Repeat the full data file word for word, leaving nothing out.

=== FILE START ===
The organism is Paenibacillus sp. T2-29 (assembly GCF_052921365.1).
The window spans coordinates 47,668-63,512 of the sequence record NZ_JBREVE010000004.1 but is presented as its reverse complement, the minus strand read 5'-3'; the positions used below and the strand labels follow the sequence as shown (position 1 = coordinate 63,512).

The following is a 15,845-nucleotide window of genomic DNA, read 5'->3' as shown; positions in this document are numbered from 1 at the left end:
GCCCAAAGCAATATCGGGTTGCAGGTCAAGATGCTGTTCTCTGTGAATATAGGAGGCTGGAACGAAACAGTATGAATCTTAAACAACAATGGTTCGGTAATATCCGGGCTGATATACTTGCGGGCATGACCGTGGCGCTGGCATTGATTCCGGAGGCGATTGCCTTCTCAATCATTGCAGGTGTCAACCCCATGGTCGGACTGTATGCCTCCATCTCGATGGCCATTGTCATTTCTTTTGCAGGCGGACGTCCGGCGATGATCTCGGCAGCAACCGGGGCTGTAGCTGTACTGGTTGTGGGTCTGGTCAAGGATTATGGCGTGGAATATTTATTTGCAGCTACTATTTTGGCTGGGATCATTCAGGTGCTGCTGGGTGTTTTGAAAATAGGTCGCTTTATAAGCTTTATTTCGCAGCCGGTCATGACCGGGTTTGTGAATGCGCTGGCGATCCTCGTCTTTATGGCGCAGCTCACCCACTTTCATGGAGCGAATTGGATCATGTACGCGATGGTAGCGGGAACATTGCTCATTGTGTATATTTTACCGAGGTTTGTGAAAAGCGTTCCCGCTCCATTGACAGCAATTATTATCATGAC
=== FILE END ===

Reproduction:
The organism is Paenibacillus sp. T2-29 (assembly GCF_052921365.1).
The window spans coordinates 47,668-63,512 of the sequence record NZ_JBREVE010000004.1 but is presented as its reverse complement, the minus strand read 5'-3'; the positions used below and the strand labels follow the sequence as shown (position 1 = coordinate 63,512).

The following is a 15,845-nucleotide window of genomic DNA, read 5'->3' as shown; positions in this document are numbered from 1 at the left end:
GCCCAAAGCAATATCGGGTTGCAGGTCAAGATGCTGTTCTCTGTGAATATAGGAGGCTGGAACGAAACAGTATGAATCTTAAACAACAATGGTTCGGTAATATCCGGGCTGATATACTTGCGGGCATGACCGTGGCGCTGGCATTGATTCCGGAGGCGATTGCCTTCTCAATCATTGCAGGTGTCAACCCCATGGTCGGACTGTATGCCTCCATCTCGATGGCCATTGTCATTTCTTTTGCAGGCGGACGTCCGGCGATGATCTCGGCAGCAACCGGGGCTGTAGCTGTACTGGTTGTGGGTCTGGTCAAGGATTATGGCGTGGAATATTTATTTGCAGCTACTATTTTGGCTGGGATCATTCAGGTGCTGCTGGGTGTTTTGAAAATAGGTCGCTTTATAAGCTTTATTTCGCAGCCGGTCATGACCGGGTTTGTGAATGCGCTGGCGATCCTCGTCTTTATGGCGCAGCTCACCCACTTTCATGGAGCGAATTGGATCATGTACGCGATGGTAGCGGGAACATTGCTCATTGTGTATATTTTACCGAGGTTTGTGAAAAGCGTTCCCGCTCCATTGACAGCAATTATTATCATGAC